Journals of Lewis and Clark: Dates September 1805 - Part Six
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Journals of Lewis and Clark
Dates: September 20, 1805 - September 22, 1805

 

This article provides interesting facts about their historic journey taken from the Journals of Lewis and Clark dates September 20, 1805 - September 22, 1805.

Lewis and cClark Expedition: Jounal Dates September 20, 1805 - September 22, 1805

The Journals of Lewis and Clark: Dates September 1805
 

The Journals of Lewis and Clark: Dates September 20, 1805 - September 22, 1805
The following excerpts are taken from entries of the Journals of Lewis and Clark. Dates: September 20, 1805 - September 22, 1805

September 20, 1805
Friday 20. Captain Clarke went on through a country as rugged as usual, till on passing a low mountain he came at the distance of four miles to the forks of a large creek. Down this he kept on a course south 60° west for two miles, then turning to the right, continued over a dividing ridge where were the heads of several little streams, and at twelve miles distance descended the last of the rocky mountains and reached the level country. A beautiful open plain partially supplied with pine now presented itself. He continued for five miles when he discovered three Indian boys, who, on observing the party, ran off and hid themselves in the grass. Captain Clarke immediately alighted, and giving his horse and gun to one of the men went after the boys. He soon relieved their apprehensions and sent them forward to the village about a mile off with presents of small pieces of riband. Soon after the boys had reached home, a man came out to meet the party, with great caution, but he conducted them to a large tent in the village, and all the inhabitants gathered round to view with a mixture of fear and pleasure these wonderful strangers. The conductor now informed captain Clarke by signs, that the spacious tent was the residence of the great chief, who had set out three days ago with all the warriors to attack some of their enemies towards the southwest; that he would not return before fifteen or eighteen days, and that in the meantime there were only a few men left to guard the women and children. They now set before them a small piece of buffalo meat, some dried salmon, berries, and several kinds of roots. Among these last is one which is round and much like an onion in appearance and sweet to the taste: it is called quamash, and is eaten either in its natural state, or boiled into a kind of soup or made into a cake, which is then called pasheco. After the long abstinence this was a sumptuous treat; we returned the kindness of the people by a few small presents, and then went on in company with one of the chiefs to a second village in the same plain, at the distance of two miles. Here the party was treated with great kindness and passed the night. The hunters were sent out, but though they saw some tracks of deer were not able to procure any thing.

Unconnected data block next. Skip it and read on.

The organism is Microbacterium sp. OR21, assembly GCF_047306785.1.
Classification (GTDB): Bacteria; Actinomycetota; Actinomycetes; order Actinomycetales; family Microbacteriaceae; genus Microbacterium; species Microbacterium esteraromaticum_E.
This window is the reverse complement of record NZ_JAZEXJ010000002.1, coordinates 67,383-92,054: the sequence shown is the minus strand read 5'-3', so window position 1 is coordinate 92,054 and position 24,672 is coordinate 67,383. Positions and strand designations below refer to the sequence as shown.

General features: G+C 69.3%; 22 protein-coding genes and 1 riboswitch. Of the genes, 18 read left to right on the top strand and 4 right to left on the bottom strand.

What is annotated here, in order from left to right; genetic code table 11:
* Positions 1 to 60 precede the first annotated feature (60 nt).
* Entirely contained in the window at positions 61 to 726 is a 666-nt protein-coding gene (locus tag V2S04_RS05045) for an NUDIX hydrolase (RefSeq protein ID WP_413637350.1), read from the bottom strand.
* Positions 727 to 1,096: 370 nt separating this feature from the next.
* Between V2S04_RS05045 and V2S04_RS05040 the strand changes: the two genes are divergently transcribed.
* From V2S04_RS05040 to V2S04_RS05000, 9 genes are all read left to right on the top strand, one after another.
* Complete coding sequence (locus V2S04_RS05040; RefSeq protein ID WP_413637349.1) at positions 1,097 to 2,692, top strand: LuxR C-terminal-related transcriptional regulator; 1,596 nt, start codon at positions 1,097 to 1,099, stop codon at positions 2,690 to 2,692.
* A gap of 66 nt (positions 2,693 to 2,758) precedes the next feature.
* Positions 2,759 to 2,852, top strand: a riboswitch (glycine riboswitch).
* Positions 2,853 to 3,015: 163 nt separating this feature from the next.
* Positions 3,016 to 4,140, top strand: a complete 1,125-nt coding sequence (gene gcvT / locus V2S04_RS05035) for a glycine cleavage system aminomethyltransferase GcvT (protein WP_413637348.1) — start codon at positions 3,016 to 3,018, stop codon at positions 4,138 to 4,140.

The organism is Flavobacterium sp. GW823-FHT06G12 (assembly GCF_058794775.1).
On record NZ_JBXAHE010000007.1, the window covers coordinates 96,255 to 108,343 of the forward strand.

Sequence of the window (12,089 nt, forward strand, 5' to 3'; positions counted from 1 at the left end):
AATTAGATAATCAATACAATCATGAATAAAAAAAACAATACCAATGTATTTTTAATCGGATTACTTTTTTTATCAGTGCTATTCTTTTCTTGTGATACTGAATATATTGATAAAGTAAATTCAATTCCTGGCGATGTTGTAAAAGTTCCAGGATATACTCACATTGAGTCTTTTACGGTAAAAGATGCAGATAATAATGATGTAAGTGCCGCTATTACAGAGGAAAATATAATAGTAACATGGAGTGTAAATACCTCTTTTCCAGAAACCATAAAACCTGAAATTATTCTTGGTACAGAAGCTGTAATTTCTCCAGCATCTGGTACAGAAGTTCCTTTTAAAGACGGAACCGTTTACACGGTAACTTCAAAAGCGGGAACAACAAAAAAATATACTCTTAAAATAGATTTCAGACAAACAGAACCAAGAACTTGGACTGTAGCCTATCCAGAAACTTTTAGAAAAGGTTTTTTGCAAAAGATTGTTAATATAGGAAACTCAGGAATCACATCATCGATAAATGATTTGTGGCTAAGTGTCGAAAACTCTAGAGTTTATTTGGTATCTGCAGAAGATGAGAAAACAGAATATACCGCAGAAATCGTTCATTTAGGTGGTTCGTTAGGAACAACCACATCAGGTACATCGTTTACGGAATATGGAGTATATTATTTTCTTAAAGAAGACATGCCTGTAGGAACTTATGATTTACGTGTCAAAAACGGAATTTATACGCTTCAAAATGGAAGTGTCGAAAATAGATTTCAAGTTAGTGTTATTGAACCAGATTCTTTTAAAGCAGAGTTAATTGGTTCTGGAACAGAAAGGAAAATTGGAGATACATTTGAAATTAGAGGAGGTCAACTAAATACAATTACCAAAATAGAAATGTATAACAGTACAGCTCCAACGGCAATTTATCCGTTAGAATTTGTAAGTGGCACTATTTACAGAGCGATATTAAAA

We were detained till ten o'clock before we could collect our scattered horses; we then proceeded for two miles, when to our great joy we found the horse which captain Clarke had killed, and a note apprising us of his intention of going to the plains towards the southwest, and collect provisions by the time we reached him. At one o'clock we halted on a small stream, and made a hearty meal of horse flesh. On examination it now appeared that one of the horses was missing, and the man in whose charge he had been, was directed to return and search for him. He came back in about two hours without having been able to find the horse; but as the load was too valuable to be lost, two of the best woodsmen were directed to continue the search while we proceeded. Our general course was south 25° west through a thick forest of large pine, which has fallen in many places, and very much obstructs the road. After making about fifteen miles we encamped on a ridge where we could find but little grass and no water. We succeeded, however, in procuring a little from a distance, and supped on the remainder of the horse.